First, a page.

But, yet... this entire analysis was about the containment of crisis. And how it ended up producing an almost miraculous (albeit temporary) increase in real estate wealth for a nation.

What started the explosive growth in real estate prices was a market crisis - the collapse of the tech stock bubble, with the associated catastrophic investment losses for millions of investors. That was a pretty awful event.

The massive market losses precipitated a recession with surging unemployment and a shrinking economy. Again, this is some very bleak stuff, and it could have lasted for years if something hadn't been done about it. So, those were two downright terrible events in combination, particularly for those who first lost their life savings - and then lost their jobs.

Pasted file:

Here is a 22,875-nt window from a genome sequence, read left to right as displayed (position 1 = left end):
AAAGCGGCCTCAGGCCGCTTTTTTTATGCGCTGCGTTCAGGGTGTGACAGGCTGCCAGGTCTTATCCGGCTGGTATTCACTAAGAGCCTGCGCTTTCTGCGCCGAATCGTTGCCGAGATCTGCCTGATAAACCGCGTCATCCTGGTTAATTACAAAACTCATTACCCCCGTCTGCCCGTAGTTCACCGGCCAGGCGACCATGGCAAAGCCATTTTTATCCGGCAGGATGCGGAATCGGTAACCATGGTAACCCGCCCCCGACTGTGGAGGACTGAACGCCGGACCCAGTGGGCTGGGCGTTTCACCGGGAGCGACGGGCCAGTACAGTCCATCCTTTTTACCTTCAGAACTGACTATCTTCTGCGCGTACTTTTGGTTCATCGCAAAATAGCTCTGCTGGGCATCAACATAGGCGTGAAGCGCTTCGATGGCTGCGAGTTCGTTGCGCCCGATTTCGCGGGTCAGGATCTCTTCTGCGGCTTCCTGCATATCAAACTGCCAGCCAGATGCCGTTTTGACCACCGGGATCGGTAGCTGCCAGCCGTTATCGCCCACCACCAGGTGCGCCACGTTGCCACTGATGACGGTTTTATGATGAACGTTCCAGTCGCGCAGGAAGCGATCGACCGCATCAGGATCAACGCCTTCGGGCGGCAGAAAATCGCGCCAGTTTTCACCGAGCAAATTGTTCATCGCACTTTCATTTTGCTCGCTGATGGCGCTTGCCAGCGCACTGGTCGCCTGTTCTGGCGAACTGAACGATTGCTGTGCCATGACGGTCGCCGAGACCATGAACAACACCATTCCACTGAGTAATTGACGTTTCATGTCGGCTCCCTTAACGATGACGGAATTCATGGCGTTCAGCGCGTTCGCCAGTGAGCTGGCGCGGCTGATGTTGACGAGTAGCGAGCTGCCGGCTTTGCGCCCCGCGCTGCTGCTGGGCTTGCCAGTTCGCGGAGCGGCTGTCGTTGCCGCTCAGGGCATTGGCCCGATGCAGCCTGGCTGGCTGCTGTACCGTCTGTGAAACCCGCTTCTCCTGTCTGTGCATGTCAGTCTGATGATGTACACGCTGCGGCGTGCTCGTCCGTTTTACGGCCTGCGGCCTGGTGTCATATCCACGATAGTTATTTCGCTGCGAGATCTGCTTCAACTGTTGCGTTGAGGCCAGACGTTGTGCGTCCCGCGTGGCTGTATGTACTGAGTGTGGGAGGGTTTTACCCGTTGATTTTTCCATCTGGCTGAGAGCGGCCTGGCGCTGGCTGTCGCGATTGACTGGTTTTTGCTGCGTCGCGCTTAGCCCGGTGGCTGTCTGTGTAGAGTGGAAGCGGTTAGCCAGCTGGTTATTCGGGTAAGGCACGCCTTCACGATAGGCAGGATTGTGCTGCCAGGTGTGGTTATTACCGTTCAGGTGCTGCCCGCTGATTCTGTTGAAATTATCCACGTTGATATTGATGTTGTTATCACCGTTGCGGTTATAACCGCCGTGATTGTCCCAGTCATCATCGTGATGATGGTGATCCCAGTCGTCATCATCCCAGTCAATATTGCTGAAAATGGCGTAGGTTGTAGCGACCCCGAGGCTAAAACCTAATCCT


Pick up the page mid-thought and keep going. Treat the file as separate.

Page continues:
In that terribly bad set of circumstances, the Fed used its ultimate weapon, and to a degree that not been seen in many decades. In the effort to escape the recession that had been precipitated by the asset bubble collapse, the Federal Reserve swiftly knocked interest rates down to almost fifty year lows.

However, the world had changed greatly in fifty years, and this time the hammer blow landed in the modern era, a time when pervasive disintermediation and financialization had created new and powerful links between the housing, mortgage and overall investment markets that simply had not existed in the 1950s and before.